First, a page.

Re: Object-relational impedence

From: Dmitry A. Kazakov <>
Date: Fri, 14 Mar 2008 10:43:11 +0100
Message-ID: <1r0rezkd814tn$.g42fitfl7v6z$>

On Thu, 13 Mar 2008 22:17:40 -0700 (PDT), frebe wrote:

> On 13 Mar, 18:40, Robert Martin <> wrote:

>> The real point of that remark was that the user of a tool is at a
>> higher level of abstraction than the tool itself.  SQL is a tool.  ORMs
>> are tools that use SQL to get their job done, just like compilers use
>> assembly to get their job done.  In that sense ORMs live at a higher
>> level of abstraction than SQL.

> Lets have an example: There are many "compiler" products translating
> from a high-level language like ADA to a low-level language like C,
> instead of translating to machine code directly. What if someone wrote
> a "compiler" translating C source code to ADA source code, would that
> make C more high level than ADA? Hardly? The existance of a product
> translating from language A to language B doesn't say anything about
> the levels of A and B.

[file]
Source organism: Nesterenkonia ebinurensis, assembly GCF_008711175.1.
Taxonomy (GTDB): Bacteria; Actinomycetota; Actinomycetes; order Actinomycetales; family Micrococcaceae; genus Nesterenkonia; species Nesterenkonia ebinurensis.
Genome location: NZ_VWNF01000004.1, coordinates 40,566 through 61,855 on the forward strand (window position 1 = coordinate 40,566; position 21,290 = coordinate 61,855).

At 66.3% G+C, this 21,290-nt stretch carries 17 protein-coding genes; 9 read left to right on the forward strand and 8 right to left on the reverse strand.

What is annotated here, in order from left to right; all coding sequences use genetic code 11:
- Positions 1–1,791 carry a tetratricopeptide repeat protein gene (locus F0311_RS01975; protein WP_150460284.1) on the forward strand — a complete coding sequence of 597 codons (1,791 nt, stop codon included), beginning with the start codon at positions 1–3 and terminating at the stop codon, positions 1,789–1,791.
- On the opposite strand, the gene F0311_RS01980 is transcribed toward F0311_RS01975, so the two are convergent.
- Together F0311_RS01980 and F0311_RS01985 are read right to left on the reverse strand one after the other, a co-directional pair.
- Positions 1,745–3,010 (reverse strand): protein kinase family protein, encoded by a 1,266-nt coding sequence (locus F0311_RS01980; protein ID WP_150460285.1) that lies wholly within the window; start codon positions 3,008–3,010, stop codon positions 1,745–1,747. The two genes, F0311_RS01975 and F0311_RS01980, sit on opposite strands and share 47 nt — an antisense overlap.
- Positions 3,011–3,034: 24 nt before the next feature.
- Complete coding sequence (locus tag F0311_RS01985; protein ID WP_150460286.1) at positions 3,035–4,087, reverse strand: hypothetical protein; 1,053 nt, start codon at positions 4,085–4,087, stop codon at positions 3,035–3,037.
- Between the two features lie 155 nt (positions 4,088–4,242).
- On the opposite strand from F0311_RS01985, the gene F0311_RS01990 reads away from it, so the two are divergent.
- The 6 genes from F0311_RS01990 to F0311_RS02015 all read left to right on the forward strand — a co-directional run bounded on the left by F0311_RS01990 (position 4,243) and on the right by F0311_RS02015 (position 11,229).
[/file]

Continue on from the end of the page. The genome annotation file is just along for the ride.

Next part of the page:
Right. What does it, is the difficulty of designing such a compiler. Clearly within the set of Turing-complete languages you could translate from whatever language to any other. But, while translation from Ada to C is considerably difficult (mainly because C is ill-defined), a good translation from C to Ada is almost impossible. "Good" means deducing higher-level constructs from the code. It is much like literary translation, and requires general intelligence.

Ah, ADA = The Americans with Disabilities Act of 1990, the programming language is called "Ada", named after Augusta Ada King, Countess of Lovelace

>> The members of c.d.t. might respond negatively to that idea because
>> they see SQL as a better vehicle to do the job that the ORM is trying
>> to do. That's fine, but does not change the fact that the ORM is using
>> SQL as an implementation language.

> If a RDBMS product is implemented using an OOPL, does that make
> relational algebra more high level than OO?

That depends on the application domain, the comparison is conditional to that. Further, some things might be incomparable.

I agree that the fact of use alone does not imply the outcome of a comparison. There are all sorts of use, some are quite meaningless. I remember in student times, we implemented gotos (which were prohibited) using structural constructs, just to protest and to have fun. Abstraction inversion is a quite common thing.

Dmitry A. Kazakov
Received on Fri Mar 14 2008 - 10:43:11 CET

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